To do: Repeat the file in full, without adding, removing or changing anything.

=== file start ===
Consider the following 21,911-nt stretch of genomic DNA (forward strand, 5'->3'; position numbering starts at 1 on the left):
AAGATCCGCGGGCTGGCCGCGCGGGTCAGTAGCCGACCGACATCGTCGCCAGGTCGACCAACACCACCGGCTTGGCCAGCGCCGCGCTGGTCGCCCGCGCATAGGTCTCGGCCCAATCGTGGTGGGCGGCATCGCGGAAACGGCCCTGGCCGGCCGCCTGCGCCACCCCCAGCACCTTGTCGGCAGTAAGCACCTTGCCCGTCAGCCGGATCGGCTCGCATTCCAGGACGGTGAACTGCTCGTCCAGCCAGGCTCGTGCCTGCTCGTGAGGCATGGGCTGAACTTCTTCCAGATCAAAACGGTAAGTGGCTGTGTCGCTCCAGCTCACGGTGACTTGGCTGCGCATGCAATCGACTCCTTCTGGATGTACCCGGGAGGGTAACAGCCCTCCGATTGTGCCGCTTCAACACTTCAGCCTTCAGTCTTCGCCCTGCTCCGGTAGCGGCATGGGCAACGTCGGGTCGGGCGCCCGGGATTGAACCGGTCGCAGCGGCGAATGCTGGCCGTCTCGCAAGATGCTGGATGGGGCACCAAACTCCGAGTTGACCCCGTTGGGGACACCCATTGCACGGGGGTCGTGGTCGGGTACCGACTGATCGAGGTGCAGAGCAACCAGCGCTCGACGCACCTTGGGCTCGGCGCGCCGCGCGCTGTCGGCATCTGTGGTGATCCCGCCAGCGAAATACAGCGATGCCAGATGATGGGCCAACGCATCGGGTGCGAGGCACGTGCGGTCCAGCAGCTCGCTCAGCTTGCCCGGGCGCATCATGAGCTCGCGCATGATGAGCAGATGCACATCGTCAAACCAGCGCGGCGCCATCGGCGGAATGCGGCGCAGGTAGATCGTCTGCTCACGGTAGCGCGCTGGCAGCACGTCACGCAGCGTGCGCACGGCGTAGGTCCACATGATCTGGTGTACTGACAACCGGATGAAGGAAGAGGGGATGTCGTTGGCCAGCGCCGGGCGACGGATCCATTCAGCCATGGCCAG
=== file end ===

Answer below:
Consider the following 21,911-nt stretch of genomic DNA (forward strand, 5'->3'; position numbering starts at 1 on the left):
AAGATCCGCGGGCTGGCCGCGCGGGTCAGTAGCCGACCGACATCGTCGCCAGGTCGACCAACACCACCGGCTTGGCCAGCGCCGCGCTGGTCGCCCGCGCATAGGTCTCGGCCCAATCGTGGTGGGCGGCATCGCGGAAACGGCCCTGGCCGGCCGCCTGCGCCACCCCCAGCACCTTGTCGGCAGTAAGCACCTTGCCCGTCAGCCGGATCGGCTCGCATTCCAGGACGGTGAACTGCTCGTCCAGCCAGGCTCGTGCCTGCTCGTGAGGCATGGGCTGAACTTCTTCCAGATCAAAACGGTAAGTGGCTGTGTCGCTCCAGCTCACGGTGACTTGGCTGCGCATGCAATCGACTCCTTCTGGATGTACCCGGGAGGGTAACAGCCCTCCGATTGTGCCGCTTCAACACTTCAGCCTTCAGTCTTCGCCCTGCTCCGGTAGCGGCATGGGCAACGTCGGGTCGGGCGCCCGGGATTGAACCGGTCGCAGCGGCGAATGCTGGCCGTCTCGCAAGATGCTGGATGGGGCACCAAACTCCGAGTTGACCCCGTTGGGGACACCCATTGCACGGGGGTCGTGGTCGGGTACCGACTGATCGAGGTGCAGAGCAACCAGCGCTCGACGCACCTTGGGCTCGGCGCGCCGCGCGCTGTCGGCATCTGTGGTGATCCCGCCAGCGAAATACAGCGATGCCAGATGATGGGCCAACGCATCGGGTGCGAGGCACGTGCGGTCCAGCAGCTCGCTCAGCTTGCCCGGGCGCATCATGAGCTCGCGCATGATGAGCAGATGCACATCGTCAAACCAGCGCGGCGCCATCGGCGGAATGCGGCGCAGGTAGATCGTCTGCTCACGGTAGCGCGCTGGCAGCACGTCACGCAGCGTGCGCACGGCGTAGGTCCACATGATCTGGTGTACTGACAACCGGATGAAGGAAGAGGGGATGTCGTTGGCCAGCGCCGGGCGACGGATCCATTCAGCCATGGCCAG